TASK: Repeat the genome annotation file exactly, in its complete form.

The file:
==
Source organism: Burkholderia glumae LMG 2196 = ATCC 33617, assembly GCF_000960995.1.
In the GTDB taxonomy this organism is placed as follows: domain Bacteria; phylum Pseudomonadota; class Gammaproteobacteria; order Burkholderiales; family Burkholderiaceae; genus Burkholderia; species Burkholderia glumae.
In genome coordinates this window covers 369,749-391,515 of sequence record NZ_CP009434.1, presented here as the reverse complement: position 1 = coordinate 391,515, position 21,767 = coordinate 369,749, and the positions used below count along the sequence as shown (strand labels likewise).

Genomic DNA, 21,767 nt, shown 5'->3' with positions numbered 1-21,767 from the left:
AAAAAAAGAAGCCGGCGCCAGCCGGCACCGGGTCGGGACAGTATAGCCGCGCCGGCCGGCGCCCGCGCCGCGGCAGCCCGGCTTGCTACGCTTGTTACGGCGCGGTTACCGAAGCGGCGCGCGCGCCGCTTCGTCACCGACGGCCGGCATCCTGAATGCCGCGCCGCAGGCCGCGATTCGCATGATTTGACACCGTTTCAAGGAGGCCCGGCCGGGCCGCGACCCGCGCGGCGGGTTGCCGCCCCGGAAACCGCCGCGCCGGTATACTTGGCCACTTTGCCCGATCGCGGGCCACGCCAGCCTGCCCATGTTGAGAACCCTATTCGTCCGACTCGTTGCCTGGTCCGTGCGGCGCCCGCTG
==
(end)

Source organism: Burkholderia glumae LMG 2196 = ATCC 33617, assembly GCF_000960995.1.
In the GTDB taxonomy this organism is placed as follows: domain Bacteria; phylum Pseudomonadota; class Gammaproteobacteria; order Burkholderiales; family Burkholderiaceae; genus Burkholderia; species Burkholderia glumae.
In genome coordinates this window covers 369,749-391,515 of sequence record NZ_CP009434.1, presented here as the reverse complement: position 1 = coordinate 391,515, position 21,767 = coordinate 369,749, and the positions used below count along the sequence as shown (strand labels likewise).

Genomic DNA, 21,767 nt, shown 5'->3' with positions numbered 1-21,767 from the left:
AAAAAAAGAAGCCGGCGCCAGCCGGCACCGGGTCGGGACAGTATAGCCGCGCCGGCCGGCGCCCGCGCCGCGGCAGCCCGGCTTGCTACGCTTGTTACGGCGCGGTTACCGAAGCGGCGCGCGCGCCGCTTCGTCACCGACGGCCGGCATCCTGAATGCCGCGCCGCAGGCCGCGATTCGCATGATTTGACACCGTTTCAAGGAGGCCCGGCCGGGCCGCGACCCGCGCGGCGGGTTGCCGCCCCGGAAACCGCCGCGCCGGTATACTTGGCCACTTTGCCCGATCGCGGGCCACGCCAGCCTGCCCATGTTGAGAACCCTATTCGTCCGACTCGTTGCCTGGTCCGTGCGGCGCCCGCTG